tag: Tagore

The Exegesis: Parsifal and Buddhism & the paradox of the maze

The Exegesis of Philip K. Dick
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February 1982

Dick realizes the AI voice is Angel Archer. He is crazy but the AI voice is not. 

He credits Benjamin Creme with helping him understand that the Savior is both Buddha and Christ, something he now realizes Wagner was leading up to in Act III of Parsifal. He ties this concept of the Buddha’s return to the end of Transmigration. Because of his karma Dick was on a bad path in 3-74, and it doesn’t matter if Buddhism or Christianity can claim the clearing of his debt.

The maze can only be solved in terms of vertical space, which he turns into a spiritual metaphor. The solution was revealed in Parsifal, which secretly deals with the Buddha. Compassion is the way out of the maze along the fourth spatial axis and pity is the way back in. He was going to illustrate this in The Owl in Daylight, that one must return to the maze to save others, just as Christianity preaches. He included this in Transmigration as the solution to the problem he introduced in VALIS.  

The paradox of the maze (that the only way out is to return) was best expressed by Buddha. Perhaps that means we are all here voluntarily, which would mean nirvana equals anamnesis. Dick had already solved the maze and remembered it in 3-74. He decides the mystagog (aka the AI voice) is himself and he is becoming more like Angel Archer, the bright side of his dialectic opposite the irrational H. Fat. 

He rereads Divine Invasion and realizes that it, like VALIS, also expressed God’s dialectic represented as Emmanuel and the loving Zina. He links the beauty in Divine Invasion to Transmigration as he seems to feel a need to connect his last three books.

He indicates his Tagore vision, with a social justice message that isn’t part of the VALIS trilogy, will be published, although I’m not sure what he is referring to here.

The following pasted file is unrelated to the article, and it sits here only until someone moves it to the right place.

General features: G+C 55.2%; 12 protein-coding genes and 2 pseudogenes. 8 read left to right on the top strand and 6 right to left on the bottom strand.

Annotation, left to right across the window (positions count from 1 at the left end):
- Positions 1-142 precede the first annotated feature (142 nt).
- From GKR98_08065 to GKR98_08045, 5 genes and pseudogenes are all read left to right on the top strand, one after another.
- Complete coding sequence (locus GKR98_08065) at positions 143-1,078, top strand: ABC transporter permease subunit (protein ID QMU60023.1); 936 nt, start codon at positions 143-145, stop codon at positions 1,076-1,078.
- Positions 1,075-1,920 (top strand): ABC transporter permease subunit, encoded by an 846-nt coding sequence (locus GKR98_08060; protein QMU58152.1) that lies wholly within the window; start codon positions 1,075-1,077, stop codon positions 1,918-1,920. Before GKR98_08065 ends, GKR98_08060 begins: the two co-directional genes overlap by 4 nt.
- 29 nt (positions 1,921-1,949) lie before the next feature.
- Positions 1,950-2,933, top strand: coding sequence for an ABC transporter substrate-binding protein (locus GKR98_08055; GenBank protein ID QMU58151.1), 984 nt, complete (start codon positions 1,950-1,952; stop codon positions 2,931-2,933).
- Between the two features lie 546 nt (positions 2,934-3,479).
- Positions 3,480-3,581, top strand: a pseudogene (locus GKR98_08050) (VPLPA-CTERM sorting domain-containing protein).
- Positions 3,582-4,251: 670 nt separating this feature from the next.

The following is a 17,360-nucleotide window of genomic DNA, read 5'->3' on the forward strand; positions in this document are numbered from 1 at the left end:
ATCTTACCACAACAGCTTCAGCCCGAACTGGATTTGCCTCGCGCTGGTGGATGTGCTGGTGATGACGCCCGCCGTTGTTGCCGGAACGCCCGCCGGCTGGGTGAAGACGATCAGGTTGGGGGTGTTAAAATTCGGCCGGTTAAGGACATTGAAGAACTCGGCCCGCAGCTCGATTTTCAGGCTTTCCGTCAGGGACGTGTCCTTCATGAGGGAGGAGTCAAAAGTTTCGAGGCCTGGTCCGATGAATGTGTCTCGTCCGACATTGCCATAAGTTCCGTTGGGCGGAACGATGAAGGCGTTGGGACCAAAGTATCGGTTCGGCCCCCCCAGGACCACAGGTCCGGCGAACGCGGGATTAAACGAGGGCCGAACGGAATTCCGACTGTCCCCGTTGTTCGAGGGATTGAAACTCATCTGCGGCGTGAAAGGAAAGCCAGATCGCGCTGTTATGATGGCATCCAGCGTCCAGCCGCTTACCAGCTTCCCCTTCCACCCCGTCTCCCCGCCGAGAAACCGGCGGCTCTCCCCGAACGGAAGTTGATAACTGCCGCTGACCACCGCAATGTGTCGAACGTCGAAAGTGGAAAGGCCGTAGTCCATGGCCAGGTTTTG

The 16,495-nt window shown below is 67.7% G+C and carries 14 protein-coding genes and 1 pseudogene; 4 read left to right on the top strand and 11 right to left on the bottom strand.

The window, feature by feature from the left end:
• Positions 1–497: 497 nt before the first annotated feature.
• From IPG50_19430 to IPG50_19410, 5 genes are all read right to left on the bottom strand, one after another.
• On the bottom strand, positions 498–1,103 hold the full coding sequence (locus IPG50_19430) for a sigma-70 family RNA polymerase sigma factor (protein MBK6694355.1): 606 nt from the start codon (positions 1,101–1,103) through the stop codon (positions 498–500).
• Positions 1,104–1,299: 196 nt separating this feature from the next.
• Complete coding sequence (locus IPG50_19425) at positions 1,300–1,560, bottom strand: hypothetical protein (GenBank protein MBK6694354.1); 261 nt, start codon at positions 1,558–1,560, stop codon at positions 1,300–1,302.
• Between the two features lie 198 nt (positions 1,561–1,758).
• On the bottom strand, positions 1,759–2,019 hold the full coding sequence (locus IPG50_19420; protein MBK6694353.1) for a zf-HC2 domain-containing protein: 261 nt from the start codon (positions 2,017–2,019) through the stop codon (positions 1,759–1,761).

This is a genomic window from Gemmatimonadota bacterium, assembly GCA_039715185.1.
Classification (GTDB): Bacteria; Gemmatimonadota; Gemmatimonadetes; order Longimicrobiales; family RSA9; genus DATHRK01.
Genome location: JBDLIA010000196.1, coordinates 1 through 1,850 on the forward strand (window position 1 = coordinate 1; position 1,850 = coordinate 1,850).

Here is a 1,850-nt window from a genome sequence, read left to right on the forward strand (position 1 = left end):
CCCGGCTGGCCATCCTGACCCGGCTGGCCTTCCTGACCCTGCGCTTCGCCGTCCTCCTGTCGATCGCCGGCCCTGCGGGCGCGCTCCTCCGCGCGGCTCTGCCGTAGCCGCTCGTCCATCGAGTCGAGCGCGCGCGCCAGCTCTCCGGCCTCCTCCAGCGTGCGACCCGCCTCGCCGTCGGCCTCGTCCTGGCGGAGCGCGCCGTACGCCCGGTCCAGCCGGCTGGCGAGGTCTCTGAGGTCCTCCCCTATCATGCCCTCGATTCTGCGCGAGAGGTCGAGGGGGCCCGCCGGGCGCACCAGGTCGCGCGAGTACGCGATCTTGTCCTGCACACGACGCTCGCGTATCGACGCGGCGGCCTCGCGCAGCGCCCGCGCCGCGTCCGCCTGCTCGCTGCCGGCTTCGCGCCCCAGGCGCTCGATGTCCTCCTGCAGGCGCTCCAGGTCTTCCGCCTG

The Exegesis: Balancing the ecosphere & the “mystagogic” AI voice on the phone

Dick connects his recent vision of the ape-like creatures to his Tagore-inspired belief that all animals are sacred. He was guided to this understanding through Androids. He equates animals to Christ. 

God has introduced the ape creatures as our equals into the world as he creates the Palm Tree Garden. It is his way of balancing the ecosphere. 

From what I can tell Dick had recently been on the phone with someone named Jeannie when her voice turned into the AI voice as she read from a book. Dick interprets this to mean the universe is information read aloud by Holy Wisdom (aka the AI voice). The AI voice activates one of the many narratives when she reads from it. This is God’s information retrieval system, and Hagia Sophia / Holy Wisdom is the retrieval device.

Christ is the biosphere, so harming the ecosphere (or violence against animals) “completes the series of falls that began with original sin and the expulsion from the Garden.”

Dick says Valis is YHWH aka the creator and perhaps 3-74 was his own birth as a new species. 

The VALIS narrative tells the story of a woman’s death, and Dick implies it was this story he heard the AI voice on the phone reading, which brought it into being as our world. He says the AI voice is “mystagogic” and defines that as “one who initiates into or interprets the mysteries…” 

The true narrative being told is about the death of “one of the primordial twins” (presumably Dick’s sister) and the purpose of the story is to remember her death and not forget her. The AI voice is his “mystagog” revealing these things to him. 

The Exegesis: Committing to the fight against the Empire

December 1981 

Dick was asked to join in political activity against the government and he immediately accepted without any qualms. He claims this shows he is finally healed from the schism in him that was created when he was approached by the FBI back in the 50s. He is choosing what God wants over the “secular authority” that has been competing for his allegiance his whole life.